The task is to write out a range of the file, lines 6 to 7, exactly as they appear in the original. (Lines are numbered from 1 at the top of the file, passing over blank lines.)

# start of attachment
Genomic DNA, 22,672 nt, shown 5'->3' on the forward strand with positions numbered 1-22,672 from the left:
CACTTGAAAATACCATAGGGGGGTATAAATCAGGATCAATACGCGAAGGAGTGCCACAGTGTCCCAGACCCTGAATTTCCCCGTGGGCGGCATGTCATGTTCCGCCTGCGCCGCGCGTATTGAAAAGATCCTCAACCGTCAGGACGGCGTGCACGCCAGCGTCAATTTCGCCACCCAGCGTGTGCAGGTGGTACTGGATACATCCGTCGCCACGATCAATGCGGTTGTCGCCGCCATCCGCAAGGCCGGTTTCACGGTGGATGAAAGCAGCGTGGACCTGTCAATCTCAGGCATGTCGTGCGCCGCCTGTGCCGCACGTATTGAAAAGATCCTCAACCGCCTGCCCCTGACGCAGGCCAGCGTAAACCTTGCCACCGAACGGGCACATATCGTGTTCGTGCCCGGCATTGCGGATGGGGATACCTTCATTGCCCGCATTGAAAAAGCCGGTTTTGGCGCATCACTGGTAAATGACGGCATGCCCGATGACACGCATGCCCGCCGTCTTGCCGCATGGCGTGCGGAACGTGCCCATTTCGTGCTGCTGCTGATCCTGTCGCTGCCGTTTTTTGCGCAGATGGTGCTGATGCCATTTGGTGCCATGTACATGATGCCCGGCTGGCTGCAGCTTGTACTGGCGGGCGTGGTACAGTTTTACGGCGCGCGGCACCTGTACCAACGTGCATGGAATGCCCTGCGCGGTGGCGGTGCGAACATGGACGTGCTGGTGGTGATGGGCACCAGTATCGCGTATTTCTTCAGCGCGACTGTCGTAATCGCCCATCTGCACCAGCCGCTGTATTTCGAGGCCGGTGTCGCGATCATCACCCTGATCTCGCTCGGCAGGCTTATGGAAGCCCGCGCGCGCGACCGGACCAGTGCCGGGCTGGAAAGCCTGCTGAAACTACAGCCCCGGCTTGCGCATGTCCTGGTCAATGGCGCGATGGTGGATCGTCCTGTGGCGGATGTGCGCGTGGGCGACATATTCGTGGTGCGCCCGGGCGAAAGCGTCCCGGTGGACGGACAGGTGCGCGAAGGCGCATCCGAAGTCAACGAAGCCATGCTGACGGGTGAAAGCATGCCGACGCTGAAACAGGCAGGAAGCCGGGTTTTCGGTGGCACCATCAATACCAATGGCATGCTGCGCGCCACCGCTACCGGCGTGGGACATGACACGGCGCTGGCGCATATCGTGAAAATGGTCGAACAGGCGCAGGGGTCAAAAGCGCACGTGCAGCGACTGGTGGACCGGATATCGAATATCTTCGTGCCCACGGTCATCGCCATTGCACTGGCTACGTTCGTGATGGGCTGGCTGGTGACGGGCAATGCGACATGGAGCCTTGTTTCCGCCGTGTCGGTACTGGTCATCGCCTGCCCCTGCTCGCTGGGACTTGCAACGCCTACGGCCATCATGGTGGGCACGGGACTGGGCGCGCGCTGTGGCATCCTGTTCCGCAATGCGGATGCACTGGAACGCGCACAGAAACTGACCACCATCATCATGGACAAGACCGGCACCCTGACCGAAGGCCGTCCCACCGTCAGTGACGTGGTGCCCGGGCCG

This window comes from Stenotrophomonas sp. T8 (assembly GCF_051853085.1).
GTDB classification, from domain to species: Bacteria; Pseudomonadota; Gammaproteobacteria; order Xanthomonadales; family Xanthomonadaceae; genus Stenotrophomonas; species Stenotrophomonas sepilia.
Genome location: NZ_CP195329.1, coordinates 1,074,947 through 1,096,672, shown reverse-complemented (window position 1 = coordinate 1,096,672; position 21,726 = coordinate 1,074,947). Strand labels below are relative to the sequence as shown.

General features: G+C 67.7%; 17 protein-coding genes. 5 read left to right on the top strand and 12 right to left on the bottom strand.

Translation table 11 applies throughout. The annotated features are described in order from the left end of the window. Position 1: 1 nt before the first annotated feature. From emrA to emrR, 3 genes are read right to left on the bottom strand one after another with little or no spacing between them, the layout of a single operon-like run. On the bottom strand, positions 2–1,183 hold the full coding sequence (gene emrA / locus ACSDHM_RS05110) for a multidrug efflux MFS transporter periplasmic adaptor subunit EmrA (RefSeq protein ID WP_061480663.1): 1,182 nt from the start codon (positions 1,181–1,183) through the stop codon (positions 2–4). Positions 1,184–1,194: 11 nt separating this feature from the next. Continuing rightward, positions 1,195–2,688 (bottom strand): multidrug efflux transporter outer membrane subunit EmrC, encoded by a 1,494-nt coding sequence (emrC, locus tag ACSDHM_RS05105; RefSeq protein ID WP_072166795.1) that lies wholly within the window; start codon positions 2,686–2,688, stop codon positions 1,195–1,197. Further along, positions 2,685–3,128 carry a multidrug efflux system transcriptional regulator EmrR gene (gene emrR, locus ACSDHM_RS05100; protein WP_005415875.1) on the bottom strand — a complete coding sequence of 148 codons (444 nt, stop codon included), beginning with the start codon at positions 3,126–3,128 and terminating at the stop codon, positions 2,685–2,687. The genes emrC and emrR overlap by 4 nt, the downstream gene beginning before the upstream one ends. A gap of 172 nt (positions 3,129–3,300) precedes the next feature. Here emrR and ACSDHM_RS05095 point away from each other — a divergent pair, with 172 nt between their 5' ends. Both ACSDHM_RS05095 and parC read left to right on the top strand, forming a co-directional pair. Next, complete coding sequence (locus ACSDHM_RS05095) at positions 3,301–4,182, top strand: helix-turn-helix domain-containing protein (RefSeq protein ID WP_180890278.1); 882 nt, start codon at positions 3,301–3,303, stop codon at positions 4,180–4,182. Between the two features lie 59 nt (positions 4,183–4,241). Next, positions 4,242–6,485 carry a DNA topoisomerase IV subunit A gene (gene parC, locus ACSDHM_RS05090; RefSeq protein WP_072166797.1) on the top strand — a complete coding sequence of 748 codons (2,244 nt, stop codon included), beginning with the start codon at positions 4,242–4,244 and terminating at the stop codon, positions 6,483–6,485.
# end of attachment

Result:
General features: G+C 67.7%; 17 protein-coding genes. 5 read left to right on the top strand and 12 right to left on the bottom strand.

Translation table 11 applies throughout. The annotated features are described in order from the left end of the window. Position 1: 1 nt before the first annotated feature. From emrA to emrR, 3 genes are read right to left on the bottom strand one after another with little or no spacing between them, the layout of a single operon-like run. On the bottom strand, positions 2–1,183 hold the full coding sequence (gene emrA / locus ACSDHM_RS05110) for a multidrug efflux MFS transporter periplasmic adaptor subunit EmrA (RefSeq protein ID WP_061480663.1): 1,182 nt from the start codon (positions 1,181–1,183) through the stop codon (positions 2–4). Positions 1,184–1,194: 11 nt separating this feature from the next. Continuing rightward, positions 1,195–2,688 (bottom strand): multidrug efflux transporter outer membrane subunit EmrC, encoded by a 1,494-nt coding sequence (emrC, locus tag ACSDHM_RS05105; RefSeq protein ID WP_072166795.1) that lies wholly within the window; start codon positions 2,686–2,688, stop codon positions 1,195–1,197. Further along, positions 2,685–3,128 carry a multidrug efflux system transcriptional regulator EmrR gene (gene emrR, locus ACSDHM_RS05100; protein WP_005415875.1) on the bottom strand — a complete coding sequence of 148 codons (444 nt, stop codon included), beginning with the start codon at positions 3,126–3,128 and terminating at the stop codon, positions 2,685–2,687. The genes emrC and emrR overlap by 4 nt, the downstream gene beginning before the upstream one ends. A gap of 172 nt (positions 3,129–3,300) precedes the next feature. Here emrR and ACSDHM_RS05095 point away from each other — a divergent pair, with 172 nt between their 5' ends. Both ACSDHM_RS05095 and parC read left to right on the top strand, forming a co-directional pair. Next, complete coding sequence (locus ACSDHM_RS05095) at positions 3,301–4,182, top strand: helix-turn-helix domain-containing protein (RefSeq protein ID WP_180890278.1); 882 nt, start codon at positions 3,301–3,303, stop codon at positions 4,180–4,182. Between the two features lie 59 nt (positions 4,183–4,241). Next, positions 4,242–6,485 carry a DNA topoisomerase IV subunit A gene (gene parC, locus ACSDHM_RS05090; RefSeq protein WP_072166797.1) on the top strand — a complete coding sequence of 748 codons (2,244 nt, stop codon included), beginning with the start codon at positions 4,242–4,244 and terminating at the stop codon, positions 6,483–6,485.